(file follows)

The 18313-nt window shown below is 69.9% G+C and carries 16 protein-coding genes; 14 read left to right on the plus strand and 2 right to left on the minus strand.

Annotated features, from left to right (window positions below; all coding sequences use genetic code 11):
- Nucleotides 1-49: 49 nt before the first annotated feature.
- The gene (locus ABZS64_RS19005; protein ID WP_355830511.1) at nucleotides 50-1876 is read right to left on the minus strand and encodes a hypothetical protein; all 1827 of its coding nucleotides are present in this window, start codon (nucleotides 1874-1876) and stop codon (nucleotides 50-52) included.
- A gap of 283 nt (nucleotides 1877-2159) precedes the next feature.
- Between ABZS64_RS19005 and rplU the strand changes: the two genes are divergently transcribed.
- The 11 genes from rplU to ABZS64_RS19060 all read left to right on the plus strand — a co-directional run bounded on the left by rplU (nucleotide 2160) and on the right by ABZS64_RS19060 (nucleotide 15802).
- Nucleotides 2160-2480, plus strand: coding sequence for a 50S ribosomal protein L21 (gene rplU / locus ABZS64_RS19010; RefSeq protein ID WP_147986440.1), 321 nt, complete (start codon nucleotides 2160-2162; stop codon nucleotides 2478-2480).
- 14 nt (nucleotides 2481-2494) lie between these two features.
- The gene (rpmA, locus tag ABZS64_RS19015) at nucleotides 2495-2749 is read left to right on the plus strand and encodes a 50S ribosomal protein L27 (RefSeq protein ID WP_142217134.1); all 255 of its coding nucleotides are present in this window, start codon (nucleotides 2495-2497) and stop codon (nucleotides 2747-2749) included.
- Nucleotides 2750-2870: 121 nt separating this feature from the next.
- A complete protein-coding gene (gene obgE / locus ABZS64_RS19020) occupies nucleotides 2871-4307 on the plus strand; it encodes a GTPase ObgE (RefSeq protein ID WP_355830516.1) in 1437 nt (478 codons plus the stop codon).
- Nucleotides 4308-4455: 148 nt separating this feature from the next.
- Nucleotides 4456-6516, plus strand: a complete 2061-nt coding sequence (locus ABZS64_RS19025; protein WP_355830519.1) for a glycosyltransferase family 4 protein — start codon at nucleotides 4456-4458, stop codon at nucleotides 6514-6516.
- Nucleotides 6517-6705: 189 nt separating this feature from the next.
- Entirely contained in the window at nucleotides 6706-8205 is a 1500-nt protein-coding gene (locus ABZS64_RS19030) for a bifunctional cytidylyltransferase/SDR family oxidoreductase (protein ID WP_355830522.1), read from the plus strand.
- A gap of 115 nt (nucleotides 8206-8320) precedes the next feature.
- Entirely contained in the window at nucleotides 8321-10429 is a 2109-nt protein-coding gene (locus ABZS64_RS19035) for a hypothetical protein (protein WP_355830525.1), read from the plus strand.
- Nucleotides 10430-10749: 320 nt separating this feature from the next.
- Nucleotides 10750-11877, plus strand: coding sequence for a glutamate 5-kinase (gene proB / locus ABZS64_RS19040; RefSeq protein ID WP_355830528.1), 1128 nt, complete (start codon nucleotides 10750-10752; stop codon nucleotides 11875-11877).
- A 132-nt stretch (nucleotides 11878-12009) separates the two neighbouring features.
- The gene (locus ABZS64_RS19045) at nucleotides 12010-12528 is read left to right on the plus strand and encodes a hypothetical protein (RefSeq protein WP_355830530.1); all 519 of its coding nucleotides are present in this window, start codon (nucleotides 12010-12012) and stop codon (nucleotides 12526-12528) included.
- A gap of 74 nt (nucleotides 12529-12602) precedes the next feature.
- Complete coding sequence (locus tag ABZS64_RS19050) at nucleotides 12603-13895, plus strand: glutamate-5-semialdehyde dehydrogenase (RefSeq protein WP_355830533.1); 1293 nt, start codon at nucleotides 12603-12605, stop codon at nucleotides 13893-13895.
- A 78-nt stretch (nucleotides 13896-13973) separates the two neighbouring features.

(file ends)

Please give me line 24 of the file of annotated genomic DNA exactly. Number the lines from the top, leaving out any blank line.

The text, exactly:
- Complete coding sequence (locus tag ABZS64_RS19050) at nucleotides 12603-13895, plus strand: glutamate-5-semialdehyde dehydrogenase (RefSeq protein WP_355830533.1); 1293 nt, start codon at nucleotides 12603-12605, stop codon at nucleotides 13893-13895.